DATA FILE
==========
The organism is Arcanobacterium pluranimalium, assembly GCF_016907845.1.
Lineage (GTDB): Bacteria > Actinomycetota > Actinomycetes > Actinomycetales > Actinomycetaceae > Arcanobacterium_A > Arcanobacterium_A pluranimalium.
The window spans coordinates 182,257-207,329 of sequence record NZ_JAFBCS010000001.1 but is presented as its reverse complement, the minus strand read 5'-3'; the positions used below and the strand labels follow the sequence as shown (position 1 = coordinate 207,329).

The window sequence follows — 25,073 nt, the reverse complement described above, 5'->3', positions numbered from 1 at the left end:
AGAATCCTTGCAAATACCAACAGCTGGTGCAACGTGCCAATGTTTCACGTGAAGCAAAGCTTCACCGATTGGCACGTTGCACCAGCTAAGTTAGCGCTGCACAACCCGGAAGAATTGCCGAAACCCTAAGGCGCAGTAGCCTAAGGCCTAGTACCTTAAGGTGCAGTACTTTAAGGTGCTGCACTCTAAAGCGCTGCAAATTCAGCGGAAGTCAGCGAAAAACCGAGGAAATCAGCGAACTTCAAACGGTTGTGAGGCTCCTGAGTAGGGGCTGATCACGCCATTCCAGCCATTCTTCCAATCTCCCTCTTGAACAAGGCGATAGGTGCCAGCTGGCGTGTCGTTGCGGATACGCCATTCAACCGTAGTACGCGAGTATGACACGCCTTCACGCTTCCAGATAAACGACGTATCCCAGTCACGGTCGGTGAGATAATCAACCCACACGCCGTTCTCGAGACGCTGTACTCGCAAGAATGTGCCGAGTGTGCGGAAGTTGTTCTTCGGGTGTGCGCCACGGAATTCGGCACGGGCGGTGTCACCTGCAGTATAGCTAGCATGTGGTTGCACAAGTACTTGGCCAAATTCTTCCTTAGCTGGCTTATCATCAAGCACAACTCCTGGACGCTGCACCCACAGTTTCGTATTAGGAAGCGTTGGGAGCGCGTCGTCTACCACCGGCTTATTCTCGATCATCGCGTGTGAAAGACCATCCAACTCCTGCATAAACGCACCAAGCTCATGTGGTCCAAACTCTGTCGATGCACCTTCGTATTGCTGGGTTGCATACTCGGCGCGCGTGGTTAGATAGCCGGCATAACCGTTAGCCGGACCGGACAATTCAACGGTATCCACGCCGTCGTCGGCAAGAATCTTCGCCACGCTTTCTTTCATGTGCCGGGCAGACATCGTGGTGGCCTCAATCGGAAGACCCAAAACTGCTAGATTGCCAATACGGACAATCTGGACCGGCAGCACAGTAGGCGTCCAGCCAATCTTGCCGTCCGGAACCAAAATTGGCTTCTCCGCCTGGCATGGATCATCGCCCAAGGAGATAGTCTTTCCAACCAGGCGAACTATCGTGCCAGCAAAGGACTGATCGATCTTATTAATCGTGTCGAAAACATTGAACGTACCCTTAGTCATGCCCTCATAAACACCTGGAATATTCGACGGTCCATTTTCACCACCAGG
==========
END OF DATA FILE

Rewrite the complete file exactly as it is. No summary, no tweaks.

The organism is Arcanobacterium pluranimalium, assembly GCF_016907845.1.
Lineage (GTDB): Bacteria > Actinomycetota > Actinomycetes > Actinomycetales > Actinomycetaceae > Arcanobacterium_A > Arcanobacterium_A pluranimalium.
The window spans coordinates 182,257-207,329 of sequence record NZ_JAFBCS010000001.1 but is presented as its reverse complement, the minus strand read 5'-3'; the positions used below and the strand labels follow the sequence as shown (position 1 = coordinate 207,329).

The window sequence follows — 25,073 nt, the reverse complement described above, 5'->3', positions numbered from 1 at the left end:
AGAATCCTTGCAAATACCAACAGCTGGTGCAACGTGCCAATGTTTCACGTGAAGCAAAGCTTCACCGATTGGCACGTTGCACCAGCTAAGTTAGCGCTGCACAACCCGGAAGAATTGCCGAAACCCTAAGGCGCAGTAGCCTAAGGCCTAGTACCTTAAGGTGCAGTACTTTAAGGTGCTGCACTCTAAAGCGCTGCAAATTCAGCGGAAGTCAGCGAAAAACCGAGGAAATCAGCGAACTTCAAACGGTTGTGAGGCTCCTGAGTAGGGGCTGATCACGCCATTCCAGCCATTCTTCCAATCTCCCTCTTGAACAAGGCGATAGGTGCCAGCTGGCGTGTCGTTGCGGATACGCCATTCAACCGTAGTACGCGAGTATGACACGCCTTCACGCTTCCAGATAAACGACGTATCCCAGTCACGGTCGGTGAGATAATCAACCCACACGCCGTTCTCGAGACGCTGTACTCGCAAGAATGTGCCGAGTGTGCGGAAGTTGTTCTTCGGGTGTGCGCCACGGAATTCGGCACGGGCGGTGTCACCTGCAGTATAGCTAGCATGTGGTTGCACAAGTACTTGGCCAAATTCTTCCTTAGCTGGCTTATCATCAAGCACAACTCCTGGACGCTGCACCCACAGTTTCGTATTAGGAAGCGTTGGGAGCGCGTCGTCTACCACCGGCTTATTCTCGATCATCGCGTGTGAAAGACCATCCAACTCCTGCATAAACGCACCAAGCTCATGTGGTCCAAACTCTGTCGATGCACCTTCGTATTGCTGGGTTGCATACTCGGCGCGCGTGGTTAGATAGCCGGCATAACCGTTAGCCGGACCGGACAATTCAACGGTATCCACGCCGTCGTCGGCAAGAATCTTCGCCACGCTTTCTTTCATGTGCCGGGCAGACATCGTGGTGGCCTCAATCGGAAGACCCAAAACTGCTAGATTGCCAATACGGACAATCTGGACCGGCAGCACAGTAGGCGTCCAGCCAATCTTGCCGTCCGGAACCAAAATTGGCTTCTCCGCCTGGCATGGATCATCGCCCAAGGAGATAGTCTTTCCAACCAGGCGAACTATCGTGCCAGCAAAGGACTGATCGATCTTATTAATCGTGTCGAAAACATTGAACGTACCCTTAGTCATGCCCTCATAAACACCTGGAATATTCGACGGTCCATTTTCACCACCAGG